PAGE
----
Posted 2 years ago
Posted 2 years ago
 In my humble opinion (I have not thouth a lot about this), radians are a unit for measuring angles, just like degrees. They are independent of the units for length (metres, feet etc) and time (seconds, years etc), but they depend on an arbitrary choice of angular dimension, which could be done continuosly. Hertz means cycles per second, rather than radians per second. Cycles are more reasonably dimensionless because they are a matter of counting discrete objects, for which there is an obvious, privileged choice of unit. I am interested in hearing more informed opinions on this.
Posted 2 years ago
 Yes, radians are a unit of measuring angles, like degrees. But they are not at all arbitrary - they are defined in a very particular way (as I mentioned, as a ratio of arc length to radius) which is why they end up having 2Pi as one revolution. Also, yes, Hz means cycles (revolutions, periods,...) per second, not radians per second. So perhaps counter-intuitively writing Hz is NOT the same as writing 1/s, because 1/s is the same as radians/second. You need to explicitly put in "cycles" or "revolutions" or something like that when you write it out.You ask for informed opinions. I've been teaching this for the past 30 years but here are some other sources: https://en.wikipedia.org/wiki/Radian "Although the radian is a unit of measure, it is a dimensionless quantity... the units of angular velocity ... are s^{?1}" Or maybe better, a paper from NIST (National Institute of Standards and Technology) "Dimensionless units in the SI" (https://www.nist.gov/publications/dimensionless-units-si) which says "Here we consider dimensionless units as defined in the SI, e.g. angular units like radians...In particular, we argue that the radian is the appropriate coherent unit for angles and that hertz is not a coherent unit in the SI."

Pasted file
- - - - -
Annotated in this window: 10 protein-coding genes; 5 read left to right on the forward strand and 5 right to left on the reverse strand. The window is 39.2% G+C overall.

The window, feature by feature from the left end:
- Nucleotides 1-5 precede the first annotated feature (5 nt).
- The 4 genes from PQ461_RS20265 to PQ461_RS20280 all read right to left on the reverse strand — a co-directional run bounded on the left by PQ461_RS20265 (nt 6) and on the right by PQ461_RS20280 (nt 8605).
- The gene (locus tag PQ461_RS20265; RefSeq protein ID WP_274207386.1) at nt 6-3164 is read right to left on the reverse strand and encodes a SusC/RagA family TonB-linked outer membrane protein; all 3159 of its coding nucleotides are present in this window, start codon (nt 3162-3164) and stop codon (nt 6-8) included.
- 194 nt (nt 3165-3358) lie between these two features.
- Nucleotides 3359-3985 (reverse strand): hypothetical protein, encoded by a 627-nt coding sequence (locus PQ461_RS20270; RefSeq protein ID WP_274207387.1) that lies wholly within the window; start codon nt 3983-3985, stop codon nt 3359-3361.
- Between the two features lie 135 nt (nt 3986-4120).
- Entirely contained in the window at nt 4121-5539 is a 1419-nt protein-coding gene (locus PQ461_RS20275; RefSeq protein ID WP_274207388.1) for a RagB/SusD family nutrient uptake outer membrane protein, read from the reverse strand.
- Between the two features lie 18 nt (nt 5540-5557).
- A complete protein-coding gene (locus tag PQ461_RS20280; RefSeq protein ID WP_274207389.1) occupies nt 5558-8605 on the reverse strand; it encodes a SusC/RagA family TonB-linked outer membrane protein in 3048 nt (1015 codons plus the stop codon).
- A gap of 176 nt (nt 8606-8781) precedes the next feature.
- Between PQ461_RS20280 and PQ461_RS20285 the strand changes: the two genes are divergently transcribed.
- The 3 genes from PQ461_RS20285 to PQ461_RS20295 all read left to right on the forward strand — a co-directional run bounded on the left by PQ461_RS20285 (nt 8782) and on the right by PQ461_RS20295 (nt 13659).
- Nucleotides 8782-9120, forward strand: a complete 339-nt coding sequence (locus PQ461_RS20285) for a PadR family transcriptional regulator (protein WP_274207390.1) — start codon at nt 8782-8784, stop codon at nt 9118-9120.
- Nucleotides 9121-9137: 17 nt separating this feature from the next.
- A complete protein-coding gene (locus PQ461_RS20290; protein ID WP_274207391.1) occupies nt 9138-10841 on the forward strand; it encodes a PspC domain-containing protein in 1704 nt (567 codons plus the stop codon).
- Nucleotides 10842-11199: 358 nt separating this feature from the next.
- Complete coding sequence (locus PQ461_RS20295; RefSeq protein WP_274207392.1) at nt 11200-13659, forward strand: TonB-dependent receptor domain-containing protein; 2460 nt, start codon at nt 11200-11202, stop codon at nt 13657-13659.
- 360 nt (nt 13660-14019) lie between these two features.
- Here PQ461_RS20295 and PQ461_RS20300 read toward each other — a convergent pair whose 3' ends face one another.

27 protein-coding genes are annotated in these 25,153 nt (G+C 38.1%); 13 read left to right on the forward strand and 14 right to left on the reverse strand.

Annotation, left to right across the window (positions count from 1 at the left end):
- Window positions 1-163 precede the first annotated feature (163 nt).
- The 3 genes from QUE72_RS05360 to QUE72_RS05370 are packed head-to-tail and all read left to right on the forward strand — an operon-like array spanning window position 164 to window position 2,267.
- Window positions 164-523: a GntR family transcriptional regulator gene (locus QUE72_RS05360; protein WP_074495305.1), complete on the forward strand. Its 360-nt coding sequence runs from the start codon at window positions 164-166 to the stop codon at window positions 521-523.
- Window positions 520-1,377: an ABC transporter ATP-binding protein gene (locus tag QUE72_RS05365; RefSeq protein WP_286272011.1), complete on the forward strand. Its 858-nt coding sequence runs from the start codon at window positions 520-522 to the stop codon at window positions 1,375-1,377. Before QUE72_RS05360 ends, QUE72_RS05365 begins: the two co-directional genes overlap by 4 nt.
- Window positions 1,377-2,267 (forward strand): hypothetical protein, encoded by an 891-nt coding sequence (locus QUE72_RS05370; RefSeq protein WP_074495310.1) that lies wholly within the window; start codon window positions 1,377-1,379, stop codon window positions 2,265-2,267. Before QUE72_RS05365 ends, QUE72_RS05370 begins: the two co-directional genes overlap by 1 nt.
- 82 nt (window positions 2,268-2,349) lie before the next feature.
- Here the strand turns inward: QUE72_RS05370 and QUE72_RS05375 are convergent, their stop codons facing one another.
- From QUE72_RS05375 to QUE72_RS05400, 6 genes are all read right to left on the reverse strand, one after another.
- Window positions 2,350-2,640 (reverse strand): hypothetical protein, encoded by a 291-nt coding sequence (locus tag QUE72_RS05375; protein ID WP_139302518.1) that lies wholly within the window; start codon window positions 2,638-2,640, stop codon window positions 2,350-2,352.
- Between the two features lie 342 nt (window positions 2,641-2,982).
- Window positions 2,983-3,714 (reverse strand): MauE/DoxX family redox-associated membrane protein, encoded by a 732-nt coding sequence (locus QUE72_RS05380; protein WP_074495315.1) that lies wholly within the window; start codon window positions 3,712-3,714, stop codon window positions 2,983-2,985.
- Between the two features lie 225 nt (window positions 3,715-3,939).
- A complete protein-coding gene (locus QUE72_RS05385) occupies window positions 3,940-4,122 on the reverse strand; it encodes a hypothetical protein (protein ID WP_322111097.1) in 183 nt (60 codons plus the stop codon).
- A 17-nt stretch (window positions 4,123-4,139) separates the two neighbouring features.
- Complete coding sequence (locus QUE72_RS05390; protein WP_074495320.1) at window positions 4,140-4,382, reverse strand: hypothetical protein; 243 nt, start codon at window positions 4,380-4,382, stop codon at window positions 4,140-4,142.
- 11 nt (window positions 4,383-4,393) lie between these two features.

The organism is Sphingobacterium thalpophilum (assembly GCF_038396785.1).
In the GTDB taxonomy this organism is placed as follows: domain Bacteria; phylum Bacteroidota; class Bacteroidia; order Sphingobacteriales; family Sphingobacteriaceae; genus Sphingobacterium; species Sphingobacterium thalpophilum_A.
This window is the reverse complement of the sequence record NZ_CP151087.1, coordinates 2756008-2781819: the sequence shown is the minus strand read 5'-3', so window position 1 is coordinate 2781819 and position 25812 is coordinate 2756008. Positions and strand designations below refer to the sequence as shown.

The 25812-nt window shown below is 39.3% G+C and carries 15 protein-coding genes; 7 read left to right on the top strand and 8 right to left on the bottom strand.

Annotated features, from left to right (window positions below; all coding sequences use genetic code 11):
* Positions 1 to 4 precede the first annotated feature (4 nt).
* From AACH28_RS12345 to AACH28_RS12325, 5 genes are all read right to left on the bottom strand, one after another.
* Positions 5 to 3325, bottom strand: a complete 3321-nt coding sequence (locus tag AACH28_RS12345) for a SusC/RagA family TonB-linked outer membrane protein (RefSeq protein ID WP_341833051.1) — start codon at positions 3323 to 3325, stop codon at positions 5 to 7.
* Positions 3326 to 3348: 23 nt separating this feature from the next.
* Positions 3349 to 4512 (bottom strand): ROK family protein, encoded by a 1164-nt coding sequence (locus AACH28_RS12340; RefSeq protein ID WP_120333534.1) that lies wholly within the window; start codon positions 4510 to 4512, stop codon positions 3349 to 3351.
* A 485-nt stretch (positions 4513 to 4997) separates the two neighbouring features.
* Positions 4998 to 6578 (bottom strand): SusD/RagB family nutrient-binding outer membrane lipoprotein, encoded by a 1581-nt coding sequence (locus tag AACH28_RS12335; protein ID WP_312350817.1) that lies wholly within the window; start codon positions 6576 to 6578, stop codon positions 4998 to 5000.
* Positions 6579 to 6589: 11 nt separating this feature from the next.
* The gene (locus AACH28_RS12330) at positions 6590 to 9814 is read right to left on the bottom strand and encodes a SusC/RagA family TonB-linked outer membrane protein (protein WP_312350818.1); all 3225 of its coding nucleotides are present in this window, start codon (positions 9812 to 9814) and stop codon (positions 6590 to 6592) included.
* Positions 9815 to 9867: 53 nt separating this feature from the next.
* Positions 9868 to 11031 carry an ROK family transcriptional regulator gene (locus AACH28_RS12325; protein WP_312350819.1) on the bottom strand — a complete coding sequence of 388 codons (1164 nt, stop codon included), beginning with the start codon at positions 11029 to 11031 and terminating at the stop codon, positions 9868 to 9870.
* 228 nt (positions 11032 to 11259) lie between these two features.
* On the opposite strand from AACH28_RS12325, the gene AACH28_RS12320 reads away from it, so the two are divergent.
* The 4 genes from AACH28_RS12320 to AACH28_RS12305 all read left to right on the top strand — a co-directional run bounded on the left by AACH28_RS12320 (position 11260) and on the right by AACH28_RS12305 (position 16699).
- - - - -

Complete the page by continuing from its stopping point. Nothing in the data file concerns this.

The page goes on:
Posted 2 years ago
 I too am interested in hearing from others. I'm not an expert in metrology by any measure. I've simply had to work with units in practice. From what I've read, there is still a bit of discussion going on about the most appropriate treatment of the angle measures (2D/3D) and the SI derived unit of Hertz. In my personal case, I see what I would call circular arguments (eg, radians has the unit-like symbol rad, but it is dimensionless being equivalent to m m^-1). If it is dimensionless, why does it have a unit?In the case of Hz, this SI derived unit is defined to be equivalent to s^-1, but radian/sec is also defined to be equivalent to s^-1. That seems to be an ambiguity. Also, if I'm counting the rate that some event is occurring, I normally think that using Hz or s^-1 are acceptable ways of describing that rate. That rate may have no connection to a rotational/wave process. So, it would seem inappropriate to apply an angular measure.Interesting discussion. My guess is that WL had to make some practical design decisions about computational use of units/quantities. The best practice that I've found is to be consistent with handling units/quantities. And, using units/quantities is not the most efficient (wrt, execution time) way to perform a every computation. I hope someone from WRI can provide some additional information.